For one day a year you can raise money for the homeless by doing something you already do – buy a coffee.

That’s thanks to StreetSmart Australia – which works to support people who are homeless or at risk in Australia – and its annual one-day fundraising campaign, CafeSmart. For one-day neighbourhood cafes are transformed into donation centres for organisations, such as Perth-based charity Youth Futures WA. All it takes from you is a cup of coffee.

Returning this year on August 3, CafeSmart asks cafes across Australia to donate $1 for every coffee sold to a local, grassroots organisation that deal with issues related to homelessness. Participating cafes this year include Sixteen Ounces, Grouch and Co. and Little Angel. (See this year’s participating cafes here.)

CafeSmart has been contributing grants raised by the program in Perth to Youth Futures since 2011. According to Youth Futures’ business development manager Erica Blaney, the money helps maintain a variety of interlaced programs.

“We help disadvantaged and at-risk young people by giving them the support and skills they need to create a brighter future,” says Blaney. “This can be helping them with their education or the issue of homelessness.”

Last year’s CafeSmart funds went toward Youth Futures’ NEST program, which supports young mums at risk of losing their baby because of their homeless status.

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“We provide them with supported accommodation to give them a safe, secure place to live,” says Blaney. “From there we give them more intensive support so they can take care of their baby and create a plan to move out of that home, find employment and so on. CafeSmart’s funds mean we can give them access to essentials like nappies, clothing [and] formula every month.”

While Youth Futures has a total staff of around 50, the NEST program has only one part-time staff member, who assists 30 to 40 mums each year. The program doesn’t receive government funding, which makes CafeSmart’s contributions to the local community especially welcome. Other Youth Futures services include the education-oriented Anchor Point and programs, which are critical to the organisation’s holistic approach to helping young people get onto their feet.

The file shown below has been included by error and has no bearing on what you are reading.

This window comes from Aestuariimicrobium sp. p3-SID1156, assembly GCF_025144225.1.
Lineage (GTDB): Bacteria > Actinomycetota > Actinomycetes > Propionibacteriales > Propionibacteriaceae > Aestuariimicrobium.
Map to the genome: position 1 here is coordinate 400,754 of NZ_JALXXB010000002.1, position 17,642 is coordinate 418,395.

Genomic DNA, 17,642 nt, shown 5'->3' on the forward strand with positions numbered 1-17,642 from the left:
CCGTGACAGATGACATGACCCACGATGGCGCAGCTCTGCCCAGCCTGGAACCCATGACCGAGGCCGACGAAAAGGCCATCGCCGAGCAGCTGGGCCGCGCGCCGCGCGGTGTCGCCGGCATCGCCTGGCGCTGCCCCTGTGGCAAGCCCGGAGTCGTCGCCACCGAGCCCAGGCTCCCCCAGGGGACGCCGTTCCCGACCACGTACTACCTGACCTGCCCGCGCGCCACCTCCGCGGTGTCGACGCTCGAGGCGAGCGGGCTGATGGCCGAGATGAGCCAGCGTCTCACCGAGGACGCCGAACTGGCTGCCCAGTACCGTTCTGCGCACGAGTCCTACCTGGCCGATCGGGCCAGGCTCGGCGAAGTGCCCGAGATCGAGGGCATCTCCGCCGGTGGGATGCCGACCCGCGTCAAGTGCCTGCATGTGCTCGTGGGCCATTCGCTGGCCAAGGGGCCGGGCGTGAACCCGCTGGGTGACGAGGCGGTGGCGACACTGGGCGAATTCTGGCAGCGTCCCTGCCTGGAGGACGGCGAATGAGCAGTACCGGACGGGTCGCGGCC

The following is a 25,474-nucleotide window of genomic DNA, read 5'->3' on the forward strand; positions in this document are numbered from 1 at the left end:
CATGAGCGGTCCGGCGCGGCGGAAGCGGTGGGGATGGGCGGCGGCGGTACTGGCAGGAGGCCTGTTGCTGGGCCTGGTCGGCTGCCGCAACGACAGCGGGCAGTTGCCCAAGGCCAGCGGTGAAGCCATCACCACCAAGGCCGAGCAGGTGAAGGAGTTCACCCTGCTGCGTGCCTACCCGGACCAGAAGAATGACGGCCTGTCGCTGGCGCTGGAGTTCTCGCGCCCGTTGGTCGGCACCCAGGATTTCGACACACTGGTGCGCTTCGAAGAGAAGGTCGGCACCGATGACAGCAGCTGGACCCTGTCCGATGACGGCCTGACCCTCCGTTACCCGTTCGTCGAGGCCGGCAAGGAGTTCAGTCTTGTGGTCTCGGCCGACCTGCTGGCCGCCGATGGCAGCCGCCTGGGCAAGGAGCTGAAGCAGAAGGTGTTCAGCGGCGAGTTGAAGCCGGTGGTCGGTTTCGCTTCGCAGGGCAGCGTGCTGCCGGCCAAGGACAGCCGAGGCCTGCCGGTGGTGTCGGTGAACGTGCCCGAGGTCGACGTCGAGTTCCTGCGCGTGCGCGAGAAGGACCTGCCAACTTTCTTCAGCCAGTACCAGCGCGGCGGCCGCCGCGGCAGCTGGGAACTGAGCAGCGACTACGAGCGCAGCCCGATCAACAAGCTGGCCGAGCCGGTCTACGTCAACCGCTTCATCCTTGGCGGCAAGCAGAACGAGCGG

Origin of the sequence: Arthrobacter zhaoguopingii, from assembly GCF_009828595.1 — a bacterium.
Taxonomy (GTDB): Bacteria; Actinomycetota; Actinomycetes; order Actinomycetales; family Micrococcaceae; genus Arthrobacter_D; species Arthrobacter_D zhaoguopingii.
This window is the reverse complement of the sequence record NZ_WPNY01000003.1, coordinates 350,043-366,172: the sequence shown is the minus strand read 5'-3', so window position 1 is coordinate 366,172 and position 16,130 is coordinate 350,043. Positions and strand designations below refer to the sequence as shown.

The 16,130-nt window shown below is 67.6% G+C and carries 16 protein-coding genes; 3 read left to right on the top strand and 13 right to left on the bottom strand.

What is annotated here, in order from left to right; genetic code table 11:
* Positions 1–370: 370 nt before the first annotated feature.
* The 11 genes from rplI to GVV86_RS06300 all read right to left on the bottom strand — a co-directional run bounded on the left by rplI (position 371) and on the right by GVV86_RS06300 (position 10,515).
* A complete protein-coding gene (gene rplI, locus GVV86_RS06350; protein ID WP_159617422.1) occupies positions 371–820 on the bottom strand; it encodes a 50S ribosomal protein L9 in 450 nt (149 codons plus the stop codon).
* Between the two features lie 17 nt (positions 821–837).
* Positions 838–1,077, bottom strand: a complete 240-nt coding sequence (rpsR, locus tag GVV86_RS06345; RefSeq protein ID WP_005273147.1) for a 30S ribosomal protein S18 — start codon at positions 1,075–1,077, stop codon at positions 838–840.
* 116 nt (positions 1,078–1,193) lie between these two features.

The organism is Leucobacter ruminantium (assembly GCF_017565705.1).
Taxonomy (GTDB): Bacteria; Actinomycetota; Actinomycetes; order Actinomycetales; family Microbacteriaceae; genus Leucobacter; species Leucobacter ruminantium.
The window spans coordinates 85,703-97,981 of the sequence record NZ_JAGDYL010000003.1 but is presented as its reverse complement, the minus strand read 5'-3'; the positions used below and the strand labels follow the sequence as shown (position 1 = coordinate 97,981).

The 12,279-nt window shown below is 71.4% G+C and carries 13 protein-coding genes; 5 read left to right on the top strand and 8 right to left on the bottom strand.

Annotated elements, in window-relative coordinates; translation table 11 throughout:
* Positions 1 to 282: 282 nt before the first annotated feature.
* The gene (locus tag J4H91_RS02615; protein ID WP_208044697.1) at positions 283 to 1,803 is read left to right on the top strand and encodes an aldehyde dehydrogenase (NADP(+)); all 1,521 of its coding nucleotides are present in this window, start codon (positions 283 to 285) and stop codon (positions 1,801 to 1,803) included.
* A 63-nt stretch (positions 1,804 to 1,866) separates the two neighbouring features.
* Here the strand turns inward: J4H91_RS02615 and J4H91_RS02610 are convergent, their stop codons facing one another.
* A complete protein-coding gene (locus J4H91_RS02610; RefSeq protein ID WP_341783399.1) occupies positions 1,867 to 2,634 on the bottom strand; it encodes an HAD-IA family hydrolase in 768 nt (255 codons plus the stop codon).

“They offer a space for young people who have disengaged with mainstream high-school for a range of reasons,” says Blaney. “Sometimes it’s bullying, or learning difficulties, behavioural issues, or drug and alcohol issues. We give them a flexible learning environment where they can come in and learn at their own pace.”

Participants receive tailored support, thanks to a 1-to-7 ratio of teachers to students – in contrast with the 1-to-30 ratio common in mainstream schooling. They’re encouraged and supported to tackle the personal issues that may have impacted their education, and to emerge with everyday life skills such as budgeting, cooking and creating a CV.

“If young people are homeless, it’s all well and good to make sure they have a roof over their heads,” says Blaney. “But education is the key to gaining employment. We’re preparing young people for the real world, and that’s why we have a huge focus on life skills and tailoring to what that young person feels their strengths and interests are.”

Youth Futures also assists with longer-term housing solutions. “We try to get young people to come up with a plan for where they’re going to go next,” she says. Ideally they can mediate to return to the family home, or otherwise work towards living independently with support from youth workers.

“The young people we’re supporting have pretty complex needs,” Blaney says. “We can’t just support one aspect of what they’re needing help with. So we make sure they have all the essentials they need to focus on those personal issues and goals.”

The help can be large or small – something as simple as securing nappies for young mums or paying for a baby photograph. Something worth keeping in mind on Friday August 3.

“We’ve been very fortunate to be supported by the cafes in our local community,” says Blaney. “We definitely encourage other cafes to get involved.”

Youth Futures WA is just one of many WA organisations supported by CafeSmart, an initiative that unites the community over coffee to help fund local homelessness services. CafeSmart returns August 3. Find participating cafes here. Roasters can become partners here. Cafe owners can sign up to CafeSmart here.

Broadsheet is a proud media partner of StreetSmart.